I am writing this blog instead of heading off for lunch with an academic contact.
They have had to cancel our meeting because they have to prepare for the Francis report into Mid Staffs that will come out in early 2013.
The Francis report will be the ‘Hillsborough of the NHS’ predicted one CCG lead at an NHSCC event a fortnight ago. I don’t know if his prediction is correct or not. Might we hear of a catalogue of cover-ups? Of all the boxes being ticked correctly while nurses cried to patients’ relatives about how bad things had been allowed to get? Or hear again, how staff turnover at Mid Staffs – normally an indicator of high quality – was actually low, allowing bad habits to go unchallenged?
There is a fundamental lesson we must learn from Mid Staffs – it is not an isolated case.
And saying so, does not make me an NHS-basher.
Practical Commissioning and Pulse ran a survey of 500 GPs in February this year, asking what they thought of the quality of care of their local hospital. As many as a third of respondents believed a patient had received care which was dangerously poor at their local hospital in the last year.
One in seven GPs said their local hospital was offering dangerously substandard care.
Some 10% of GPs said one of their patients had died in the last year potentially as a result of substandard hospital care, with complaints over missed diagnoses, dangerously early discharge and poor emergency care. A third of GPs raised concerns with their local hospital in the last year, in some cases with letters to clinical standards teams, but fewer than half felt confident that concerns would be acted upon.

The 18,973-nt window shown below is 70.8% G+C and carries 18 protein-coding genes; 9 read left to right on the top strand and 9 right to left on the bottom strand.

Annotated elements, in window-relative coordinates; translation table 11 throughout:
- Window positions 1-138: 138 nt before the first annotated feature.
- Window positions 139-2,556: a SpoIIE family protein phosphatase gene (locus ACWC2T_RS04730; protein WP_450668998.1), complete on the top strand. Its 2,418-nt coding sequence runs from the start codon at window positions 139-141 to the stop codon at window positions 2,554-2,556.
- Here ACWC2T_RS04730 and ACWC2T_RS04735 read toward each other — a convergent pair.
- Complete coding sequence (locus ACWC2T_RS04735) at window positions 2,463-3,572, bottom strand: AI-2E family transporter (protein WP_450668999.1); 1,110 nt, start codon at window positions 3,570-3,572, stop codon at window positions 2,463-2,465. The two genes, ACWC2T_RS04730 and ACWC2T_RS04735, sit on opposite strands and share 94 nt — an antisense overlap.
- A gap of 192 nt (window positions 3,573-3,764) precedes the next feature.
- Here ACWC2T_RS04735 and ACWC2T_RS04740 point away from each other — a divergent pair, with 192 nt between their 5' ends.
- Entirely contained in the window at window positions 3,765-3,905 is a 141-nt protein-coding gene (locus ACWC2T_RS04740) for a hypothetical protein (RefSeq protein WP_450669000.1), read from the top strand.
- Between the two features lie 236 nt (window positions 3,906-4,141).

Is this what happened with the GPs in Mid Staffs? They settled in to the NHS culture of primary care doing its thing and the hospital ‘does it thing’ down the road? The GP might visit a patient in hospital – but has to pay for parking like the other ‘visitors’.
‘Where were the GPs?’ shadow health secretary, Andy Burnham, asked at the Mid Staffs public inquiry. He had a very good point.
So it’s somewhat encouraging that a CCG lead brought up the Francis report at the recent NHSCC event. He asked how CCGs were gearing up for this potential quality bombshell. How could CCGs demonstrate things would be different in future?
And health secretary Jeremy Hunt also appears to be gearing up for the Francis report.
In his recent speech to the King’s Fund he spoke of the need to address the ‘normalisation of cruelty’ in the NHS – though why he cited Winterbourne, a private provider, in this context is unclear. But Mr Hunt continued that ‘given the scale of the problems we’re uncovering’ in the NHS he is looking for new quality indicators to be introduced via a report that will coincide with the Francis document.
In his speech Mr Hunt speculated hospitals could have reports similar to Ofsted so all users know how their local hospital is doing.
My view is Mr Hunt needs to keep it simple and pursue the Friends and Family test which asks patients ‘‘How likely are you to recommend our ward / department to friends and family if they needed similar care or treatment? It is a test everyone can own, unlike standard mortality ratios or Patient Reported Outcome Measures. Some argue the Friends and Family test is too simplistic. But where have the other indicators, owned only by the health experts, got us so far?